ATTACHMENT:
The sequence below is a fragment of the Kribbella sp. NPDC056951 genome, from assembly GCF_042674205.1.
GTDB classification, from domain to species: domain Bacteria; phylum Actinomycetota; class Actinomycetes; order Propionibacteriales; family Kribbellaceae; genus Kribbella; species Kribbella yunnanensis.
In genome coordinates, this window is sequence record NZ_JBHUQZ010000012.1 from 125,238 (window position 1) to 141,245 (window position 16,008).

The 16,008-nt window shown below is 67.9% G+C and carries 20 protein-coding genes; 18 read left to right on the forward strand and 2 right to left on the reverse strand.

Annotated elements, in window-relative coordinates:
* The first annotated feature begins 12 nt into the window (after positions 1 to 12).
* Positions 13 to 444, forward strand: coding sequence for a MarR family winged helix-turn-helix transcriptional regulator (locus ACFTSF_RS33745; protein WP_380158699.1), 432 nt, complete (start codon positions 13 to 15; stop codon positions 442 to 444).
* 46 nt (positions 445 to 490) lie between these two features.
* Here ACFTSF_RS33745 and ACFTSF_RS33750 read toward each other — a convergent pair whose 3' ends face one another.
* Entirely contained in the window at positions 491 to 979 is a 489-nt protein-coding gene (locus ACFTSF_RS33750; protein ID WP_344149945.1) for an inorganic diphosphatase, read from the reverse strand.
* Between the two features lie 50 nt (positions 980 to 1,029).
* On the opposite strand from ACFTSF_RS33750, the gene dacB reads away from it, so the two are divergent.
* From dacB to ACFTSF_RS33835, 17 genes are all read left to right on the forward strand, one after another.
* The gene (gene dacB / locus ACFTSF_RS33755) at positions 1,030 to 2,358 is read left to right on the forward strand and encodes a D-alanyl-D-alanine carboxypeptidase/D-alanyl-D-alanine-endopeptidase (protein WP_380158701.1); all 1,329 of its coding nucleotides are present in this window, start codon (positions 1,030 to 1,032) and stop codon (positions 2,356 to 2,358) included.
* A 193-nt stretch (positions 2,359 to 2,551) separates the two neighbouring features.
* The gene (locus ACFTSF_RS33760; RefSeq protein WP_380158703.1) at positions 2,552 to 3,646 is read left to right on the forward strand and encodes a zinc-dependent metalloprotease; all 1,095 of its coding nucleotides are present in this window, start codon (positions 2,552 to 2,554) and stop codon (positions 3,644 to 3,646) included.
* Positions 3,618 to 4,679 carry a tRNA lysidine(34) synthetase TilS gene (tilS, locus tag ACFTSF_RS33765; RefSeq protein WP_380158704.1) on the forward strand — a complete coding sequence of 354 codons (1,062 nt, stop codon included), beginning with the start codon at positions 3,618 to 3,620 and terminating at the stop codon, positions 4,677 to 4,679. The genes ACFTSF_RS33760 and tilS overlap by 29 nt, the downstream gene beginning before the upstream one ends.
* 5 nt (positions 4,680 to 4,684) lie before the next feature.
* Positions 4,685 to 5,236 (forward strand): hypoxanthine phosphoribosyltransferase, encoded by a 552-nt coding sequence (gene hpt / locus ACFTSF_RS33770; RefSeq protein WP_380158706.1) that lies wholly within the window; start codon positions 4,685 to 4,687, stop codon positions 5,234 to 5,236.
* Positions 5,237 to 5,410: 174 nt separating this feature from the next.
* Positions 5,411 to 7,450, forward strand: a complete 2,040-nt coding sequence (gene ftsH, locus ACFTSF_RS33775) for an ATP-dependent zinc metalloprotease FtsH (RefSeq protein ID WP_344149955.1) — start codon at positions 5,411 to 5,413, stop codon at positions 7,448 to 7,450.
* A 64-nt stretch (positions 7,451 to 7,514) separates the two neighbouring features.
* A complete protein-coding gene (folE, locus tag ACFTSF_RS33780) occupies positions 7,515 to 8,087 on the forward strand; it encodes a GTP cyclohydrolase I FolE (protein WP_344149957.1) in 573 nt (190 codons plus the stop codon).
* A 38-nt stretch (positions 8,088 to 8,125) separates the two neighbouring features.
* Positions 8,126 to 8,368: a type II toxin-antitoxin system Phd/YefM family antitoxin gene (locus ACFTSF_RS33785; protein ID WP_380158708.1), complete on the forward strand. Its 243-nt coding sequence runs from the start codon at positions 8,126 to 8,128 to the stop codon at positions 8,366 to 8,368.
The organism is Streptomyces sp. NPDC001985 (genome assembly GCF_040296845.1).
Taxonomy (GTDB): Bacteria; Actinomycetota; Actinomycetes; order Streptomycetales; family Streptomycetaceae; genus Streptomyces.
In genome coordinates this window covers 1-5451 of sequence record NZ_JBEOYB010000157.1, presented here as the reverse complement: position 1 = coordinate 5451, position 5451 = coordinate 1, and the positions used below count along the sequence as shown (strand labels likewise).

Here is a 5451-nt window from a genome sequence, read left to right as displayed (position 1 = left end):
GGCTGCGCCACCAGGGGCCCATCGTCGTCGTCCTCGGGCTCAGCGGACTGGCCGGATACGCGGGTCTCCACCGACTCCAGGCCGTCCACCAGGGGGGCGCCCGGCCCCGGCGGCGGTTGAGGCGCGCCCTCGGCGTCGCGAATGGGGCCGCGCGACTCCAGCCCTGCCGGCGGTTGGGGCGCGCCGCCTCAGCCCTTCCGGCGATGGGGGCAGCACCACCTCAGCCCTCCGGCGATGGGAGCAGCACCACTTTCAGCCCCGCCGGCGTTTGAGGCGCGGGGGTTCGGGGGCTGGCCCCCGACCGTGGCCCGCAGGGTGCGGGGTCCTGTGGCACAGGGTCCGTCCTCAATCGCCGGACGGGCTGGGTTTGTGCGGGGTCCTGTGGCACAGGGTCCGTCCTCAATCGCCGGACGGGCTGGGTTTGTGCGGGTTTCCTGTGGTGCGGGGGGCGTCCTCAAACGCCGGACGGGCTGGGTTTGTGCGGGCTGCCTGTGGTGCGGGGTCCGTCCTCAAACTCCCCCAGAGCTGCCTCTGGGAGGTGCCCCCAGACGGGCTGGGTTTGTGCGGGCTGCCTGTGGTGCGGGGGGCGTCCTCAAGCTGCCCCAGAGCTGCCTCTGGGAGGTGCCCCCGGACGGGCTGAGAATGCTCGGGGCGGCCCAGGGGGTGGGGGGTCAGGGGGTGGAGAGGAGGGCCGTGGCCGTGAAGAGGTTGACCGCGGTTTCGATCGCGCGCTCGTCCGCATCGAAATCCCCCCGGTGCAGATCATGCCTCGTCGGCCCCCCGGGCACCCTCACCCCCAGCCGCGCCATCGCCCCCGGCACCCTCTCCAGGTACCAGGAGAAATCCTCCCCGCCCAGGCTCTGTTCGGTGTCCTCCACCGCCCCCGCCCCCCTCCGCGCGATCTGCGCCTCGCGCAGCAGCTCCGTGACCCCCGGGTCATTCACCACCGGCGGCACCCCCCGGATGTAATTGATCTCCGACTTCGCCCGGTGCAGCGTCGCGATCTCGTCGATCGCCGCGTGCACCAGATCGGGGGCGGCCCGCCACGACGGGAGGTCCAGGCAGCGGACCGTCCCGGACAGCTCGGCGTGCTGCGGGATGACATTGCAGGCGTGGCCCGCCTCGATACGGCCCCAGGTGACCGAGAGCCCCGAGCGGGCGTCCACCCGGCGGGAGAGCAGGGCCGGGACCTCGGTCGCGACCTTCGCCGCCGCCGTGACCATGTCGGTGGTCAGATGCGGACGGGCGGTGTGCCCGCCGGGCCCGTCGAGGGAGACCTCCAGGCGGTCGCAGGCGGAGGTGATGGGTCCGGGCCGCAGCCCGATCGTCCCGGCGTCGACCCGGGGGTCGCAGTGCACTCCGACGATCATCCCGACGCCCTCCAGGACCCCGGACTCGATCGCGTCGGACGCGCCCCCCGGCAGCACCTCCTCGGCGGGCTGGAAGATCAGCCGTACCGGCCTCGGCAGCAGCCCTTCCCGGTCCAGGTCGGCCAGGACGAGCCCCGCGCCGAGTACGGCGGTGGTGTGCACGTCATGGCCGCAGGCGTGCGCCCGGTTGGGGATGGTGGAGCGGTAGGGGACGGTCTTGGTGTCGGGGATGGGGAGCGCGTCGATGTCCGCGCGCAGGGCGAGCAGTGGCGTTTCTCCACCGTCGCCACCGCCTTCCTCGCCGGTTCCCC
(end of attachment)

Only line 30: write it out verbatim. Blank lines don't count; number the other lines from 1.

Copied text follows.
GGCTGCGCCACCAGGGGCCCATCGTCGTCGTCCTCGGGCTCAGCGGACTGGCCGGATACGCGGGTCTCCACCGACTCCAGGCCGTCCACCAGGGGGGCGCCCGGCCCCGGCGGCGGTTGAGGCGCGCCCTCGGCGTCGCGAATGGGGCCGCGCGACTCCAGCCCTGCCGGCGGTTGGGGCGCGCCGCCTCAGCCCTTCCGGCGATGGGGGCAGCACCACCTCAGCCCTCCGGCGATGGGAGCAGCACCACTTTCAGCCCCGCCGGCGTTTGAGGCGCGGGGGTTCGGGGGCTGGCCCCCGACCGTGGCCCGCAGGGTGCGGGGTCCTGTGGCACAGGGTCCGTCCTCAATCGCCGGACGGGCTGGGTTTGTGCGGGGTCCTGTGGCACAGGGTCCGTCCTCAATCGCCGGACGGGCTGGGTTTGTGCGGGTTTCCTGTGGTGCGGGGGGCGTCCTCAAACGCCGGACGGGCTGGGTTTGTGCGGGCTGCCTGTGGTGCGGGGTCCGTCCTCAAACTCCCCCAGAGCTGCCTCTGGGAGGTGCCCCCAGACGGGCTGGGTTTGTGCGGGCTGCCTGTGGTGCGGGGGGCGTCCTCAAGCTGCCCCAGAGCTGCCTCTGGGAGGTGCCCCCGGACGGGCTGAGAATGCTCGGGGCGGCCCAGGGGGTGGGGGGTCAGGGGGTGGAGAGGAGGGCCGTGGCCGTGAAGAGGTTGACCGCGGTTTCGATCGCGCGCTCGTCCGCATCGAAATCCCCCCGGTGCAGATCATGCCTCGTCGGCCCCCCGGGCACCCTCACCCCCAGCCGCGCCATCGCCCCCGGCACCCTCTCCAGGTACCAGGAGAAATCCTCCCCGCCCAGGCTCTGTTCGGTGTCCTCCACCGCCCCCGCCCCCCTCCGCGCGATCTGCGCCTCGCGCAGCAGCTCCGTGACCCCCGGGTCATTCACCACCGGCGGCACCCCCCGGATGTAATTGATCTCCGACTTCGCCCGGTGCAGCGTCGCGATCTCGTCGATCGCCGCGTGCACCAGATCGGGGGCGGCCCGCCACGACGGGAGGTCCAGGCAGCGGACCGTCCCGGACAGCTCGGCGTGCTGCGGGATGACATTGCAGGCGTGGCCCGCCTCGATACGGCCCCAGGTGACCGAGAGCCCCGAGCGGGCGTCCACCCGGCGGGAGAGCAGGGCCGGGACCTCGGTCGCGACCTTCGCCGCCGCCGTGACCATGTCGGTGGTCAGATGCGGACGGGCGGTGTGCCCGCCGGGCCCGTCGAGGGAGACCTCCAGGCGGTCGCAGGCGGAGGTGATGGGTCCGGGCCGCAGCCCGATCGTCCCGGCGTCGACCCGGGGGTCGCAGTGCACTCCGACGATCATCCCGACGCCCTCCAGGACCCCGGACTCGATCGCGTCGGACGCGCCCCCCGGCAGCACCTCCTCGGCGGGCTGGAAGATCAGCCGTACCGGCCTCGGCAGCAGCCCTTCCCGGTCCAGGTCGGCCAGGACGAGCCCCGCGCCGAGTACGGCGGTGGTGTGCACGTCATGGCCGCAGGCGTGCGCCCGGTTGGGGATGGTGGAGCGGTAGGGGACGGTCTTGGTGTCGGGGATGGGGAGCGCGTCGATGTCCGCGCGCAGGGCGAGCAGTGGCGTTTCTCCACCGTCGCCACCGCCTTCCTCGCCGGTTCCCC